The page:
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Enjoy the Ride

by Rabbi Shlomo Chein

  

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Magnet on fridge: I am not fifty; I am eighteen, with thirty two years of experience.

It was a clear crisp May evening with an autumn wind blowing through the night air. It was autumn in May because it is always autumn in May in Australia.

At a downtown traffic light was one of those scenes that you first notice due to the rumbling sounds before you actually get a glimpse of the cause for the commotion. Twenty or so motorcycles -- Harley Davidsons, Suzukis, Hondas, and even a BMW or two -- in perfect formation waiting for the light to turn green.

I’m sure you’ve seen a similar sight before; but you’ve never seen anything like this one. The riders on these bikes were all Jewish, belonging to Melbourne’s very own Jewish motorcycle club, YOW -- Yids On Wheels.

On this night, this oddity took on an additional peculiarity; for there on the back of one of the bikes sat a rabbinical student enjoying the ride. What was he doing there?!

Now ordinarily it is none of my business who is sitting where, but on that night it was very much my concern. That rabbinical student was me.

On the back of one of the bikes sat a rabbinical student enjoying the ride. What was he doing there?!
A friend, a member of the club, offered to take me along. The offer sounded like fun, and the evening sounded like an opportunity to meet Jews. So switching my black fedora for a hard helmet and my dark blazer for a bomber jacket, I mounted one of the bikes, held on for dear life, and prayed I wouldn’t choke on my wind-frenzied beard.

After about twenty minutes of city driving, we left the busy intersections and traffic lights behind and began enjoying the mountainous climb through the hilly country side. It is for such rides that a biker buys a bike in the first place. It is awesome.

I am no stranger to the countryside; but that night was different. That night I wasn’t sitting behind a window on a bus reclining in an upholstered seat. Neither was I navigating my car through the winding roads waiting to get over the hill and hit cruise again. That night I was out there in the wild. The wind blew against my face and branches crackled in the quiet night almost as loud as the roaring engines. I wasn’t viewing the beautiful scenery; I was in it. I was part of it. I felt it. It seemed to never end.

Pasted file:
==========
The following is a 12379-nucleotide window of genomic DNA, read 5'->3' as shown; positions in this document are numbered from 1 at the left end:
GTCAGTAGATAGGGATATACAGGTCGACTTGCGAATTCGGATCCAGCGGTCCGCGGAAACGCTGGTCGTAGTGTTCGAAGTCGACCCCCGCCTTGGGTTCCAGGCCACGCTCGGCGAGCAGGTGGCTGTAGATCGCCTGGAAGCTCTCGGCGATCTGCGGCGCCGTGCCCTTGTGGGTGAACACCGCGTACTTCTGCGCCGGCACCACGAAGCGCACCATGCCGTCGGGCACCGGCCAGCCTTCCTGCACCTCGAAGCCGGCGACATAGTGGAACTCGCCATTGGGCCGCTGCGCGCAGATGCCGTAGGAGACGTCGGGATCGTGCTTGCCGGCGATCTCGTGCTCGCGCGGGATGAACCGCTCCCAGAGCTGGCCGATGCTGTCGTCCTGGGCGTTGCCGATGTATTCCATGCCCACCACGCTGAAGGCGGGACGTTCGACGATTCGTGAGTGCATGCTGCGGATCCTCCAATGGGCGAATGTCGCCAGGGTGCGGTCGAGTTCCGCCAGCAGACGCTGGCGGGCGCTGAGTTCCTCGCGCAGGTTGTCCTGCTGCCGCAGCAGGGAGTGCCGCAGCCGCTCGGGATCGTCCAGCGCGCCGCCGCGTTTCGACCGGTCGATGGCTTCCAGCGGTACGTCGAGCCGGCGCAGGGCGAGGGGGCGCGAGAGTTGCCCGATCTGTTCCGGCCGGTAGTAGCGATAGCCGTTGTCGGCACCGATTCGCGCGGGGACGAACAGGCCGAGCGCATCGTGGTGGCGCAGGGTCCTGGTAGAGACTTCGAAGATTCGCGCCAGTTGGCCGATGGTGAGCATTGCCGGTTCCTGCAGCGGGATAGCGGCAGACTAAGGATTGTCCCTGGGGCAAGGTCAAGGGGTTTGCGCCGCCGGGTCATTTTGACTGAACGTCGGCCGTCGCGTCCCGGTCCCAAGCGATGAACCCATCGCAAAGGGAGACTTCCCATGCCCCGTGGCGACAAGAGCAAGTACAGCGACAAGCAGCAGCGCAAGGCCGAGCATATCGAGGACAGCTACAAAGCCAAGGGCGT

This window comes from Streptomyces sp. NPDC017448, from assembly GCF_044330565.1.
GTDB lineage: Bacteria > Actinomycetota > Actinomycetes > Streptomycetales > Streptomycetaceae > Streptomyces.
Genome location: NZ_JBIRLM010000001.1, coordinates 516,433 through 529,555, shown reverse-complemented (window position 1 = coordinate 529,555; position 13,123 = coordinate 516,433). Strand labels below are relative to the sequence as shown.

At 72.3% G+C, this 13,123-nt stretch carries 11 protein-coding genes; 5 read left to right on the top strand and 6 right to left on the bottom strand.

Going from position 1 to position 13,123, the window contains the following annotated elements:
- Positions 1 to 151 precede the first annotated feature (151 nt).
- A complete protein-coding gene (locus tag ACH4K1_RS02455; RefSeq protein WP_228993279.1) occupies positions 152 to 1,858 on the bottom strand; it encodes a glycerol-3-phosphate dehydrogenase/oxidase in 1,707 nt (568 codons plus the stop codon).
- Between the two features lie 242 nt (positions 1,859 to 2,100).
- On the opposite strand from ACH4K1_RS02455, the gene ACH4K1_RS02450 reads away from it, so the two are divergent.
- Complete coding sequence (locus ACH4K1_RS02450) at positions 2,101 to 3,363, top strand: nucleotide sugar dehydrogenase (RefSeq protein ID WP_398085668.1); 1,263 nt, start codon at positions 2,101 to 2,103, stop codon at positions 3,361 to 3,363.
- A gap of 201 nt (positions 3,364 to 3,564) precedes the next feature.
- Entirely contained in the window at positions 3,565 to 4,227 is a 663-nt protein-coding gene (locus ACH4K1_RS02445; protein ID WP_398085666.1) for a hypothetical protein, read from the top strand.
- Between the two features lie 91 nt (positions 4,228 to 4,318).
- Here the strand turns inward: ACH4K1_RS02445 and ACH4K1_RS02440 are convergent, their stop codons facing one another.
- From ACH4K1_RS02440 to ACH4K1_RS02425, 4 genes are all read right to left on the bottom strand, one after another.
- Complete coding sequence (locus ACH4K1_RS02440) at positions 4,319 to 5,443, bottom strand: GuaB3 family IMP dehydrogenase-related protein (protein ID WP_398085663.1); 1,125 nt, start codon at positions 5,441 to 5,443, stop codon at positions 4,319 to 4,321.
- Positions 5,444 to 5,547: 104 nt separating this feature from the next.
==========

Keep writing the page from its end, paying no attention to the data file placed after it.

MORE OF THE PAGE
Eventually the group stopped for a break at a quiet tavern on the mountaintop. Standing outside under a crescent moon with stars sprinkled about like a bottle of spilled glitter, I began to wonder who’d open a store up here. It is in middle of absolutely nowhere. The only people it served were the occasional traveler or, as on this night, groups of bikers.

How ironic, I thought, to see a bearded Jew out here on this mountain in nowhere land. Holy Moses! Actually, Moses was out on a mountain in middle of nowhere too, and of all places that is where G-d decided to give the Torah. Why? Were the grand ballrooms or large parks booked for that day? Standing out on that night made me realize how nowhere "in middle of nowhere" really is.

Unless of course G-d was giving the Torah to a group of travelers; or maybe even bikers!


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Holidays » Shavuot » Essays

Mitzvah
(pl. Mitzvot). A commandment from G-d. Mitzvah also means a connection, for a Jew connects with G–d through fulfilling His commandments.
Shabbat
(pl: Shabbatot). Hebrew word meaning "rest." It is a Biblical commandment to sanctify and rest on Saturday, the seventh day of the week. This commemorates the fact that after creating the world in six days, G-d rested on the seventh.
Torah
Torah is G–d’s teaching to man. In general terms, we refer to the Five Books of Moses as “The Torah.” But in truth, all Jewish beliefs and laws are part of the Torah.
Kiddush
Prayer recited at the beginning of the Sabbath or Holiday meal--both the evening and afternoon meals. This prayer, acknowledging the sanctity of the day, is recited over a cup of wine or grape juice.
Moses
[Hebrew pronunciation: Moshe] Greatest prophet to ever live. Led the Jews out of Egyptian bondage amidst awesome miracles; brought down the Tablets from Mount Sinai; and transmitted to us word-for-word the Torah he heard from G-d's mouth. Died in the year 1272 BCE.
Bat Mitzvah
The twelvth birthday of a Jewish female. On this day -- customarily celebrated with a lavish party -- the adolescent reaches adulthood and is responsible to observe all the commandments of the Torah.
G-d
It is forbidden to erase or deface the name of G-d. It is therefore customary to insert a dash in middle of G-d's name, allowing us to erase or discard the paper it is written on if necessary.